Last week an elder, Zachariah Katana donated 23 acres of his land in Kilifi County for the establishment of a secondary school, a dispensary, a market and a chief’s office.
I found the news weird in the sense that Mzee Katana is not your average tycoon. If the description of his lifestyle is anything to go by, then, we can as well safely consider him a peasant. But what a big heart!
This got me thinking tycoons hoarding hundreds of acres of idle land should be ashamed of themselves. It’s strange and ironic that around here, a peasant can have such a big heart, yet the best middle class folks can do is buy land from peasants and do nothing with it. And the rich, on the other hand, steal land meant for schools, markets, dispensaries and chief’s offices.
I see tycoons brag about their wealth and wonder. On Facebook, for instance, there are these childish tycoons who will stop at nothing to show off. Some will boast of how they live in lavishly-furnished 20 or so room house in the city’s leafy suburbs. They will show off their luxury sports cars. Others will brag about their gold plated cutlery, and let the whole world know that their laundry — including underwear — is done at a five star hotel.
I keep wondering, how much wealth does one really need? Real tycoons like Microsoft’s Bill Gates, for instance, made such dizzying amounts of money that at some point, he resigned from the company he founded and started giving all that loot away though charity.
American business magnate Warren Buffet, who is one of the wealthiest people in the world, lives in the same three-bedroom house he bought in 1958 and has pledged to give away 99 per cent of his wealth to philanthropy. That sort of stupidity would be laughed out of town in Africa, more so in Kenya.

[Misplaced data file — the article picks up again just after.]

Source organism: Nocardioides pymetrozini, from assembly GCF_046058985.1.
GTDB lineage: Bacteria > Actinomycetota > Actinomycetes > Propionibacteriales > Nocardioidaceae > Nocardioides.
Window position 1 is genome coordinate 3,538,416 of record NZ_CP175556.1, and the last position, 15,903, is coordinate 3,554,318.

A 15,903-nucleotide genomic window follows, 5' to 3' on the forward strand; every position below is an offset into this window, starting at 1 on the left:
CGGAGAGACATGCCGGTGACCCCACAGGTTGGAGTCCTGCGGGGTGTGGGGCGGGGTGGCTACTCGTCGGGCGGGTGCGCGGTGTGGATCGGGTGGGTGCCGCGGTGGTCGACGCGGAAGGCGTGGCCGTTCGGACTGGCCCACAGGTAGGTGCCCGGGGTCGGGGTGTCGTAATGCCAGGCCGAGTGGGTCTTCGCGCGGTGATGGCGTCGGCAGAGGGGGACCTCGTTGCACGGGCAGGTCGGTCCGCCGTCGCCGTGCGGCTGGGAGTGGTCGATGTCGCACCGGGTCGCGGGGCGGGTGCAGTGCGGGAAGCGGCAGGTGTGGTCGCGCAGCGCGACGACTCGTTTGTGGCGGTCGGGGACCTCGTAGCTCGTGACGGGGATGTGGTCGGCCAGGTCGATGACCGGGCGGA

Here, when people become wealthy, they join politics not only to protect what they have, but also to launder more loot. Those in privileged positions within the civil service equally join politics after retirement, having spent decades spooning up the fat of the land. Basically, for our rich, enough is never enough.
But what do they do with all that money? They buy pieces of land all over the country and do absolutely nothing with them. They build many humongous, and often ugly, homes. An average tycoon around here owns several homes in Nairobi, another in Mombasa, a villa or two in the village and, for those that are properly well heeled, rental property and homes in European capitals.
And when you visit their rural homes, their magnificent castles stand out rudely like a sore thumb — a top the hill, ring-fenced, guarded by barking dogs and mean-looking guards; islands of glittering opulence surrounded by grinding poverty.
The women in those villages trek for miles to collect muddy water from a seasonal springs; the children die of malaria and pneumonia; alcoholics stagger and lie spread-eagled at the marketplace; those with mental disability shuffle from one end of the village to the other; pupils at the nearby primary school share one textbook. All the while, the area tycoon sits on his loot, hoarding it, urging it to lay eggs!
And you know what happens when our tycoon dies? His children — and wives — fight viciously for decades for a share of the spoils.
In fact, were these dead tycoons to rise from the dead, they would curse why they never donated their billions to charity.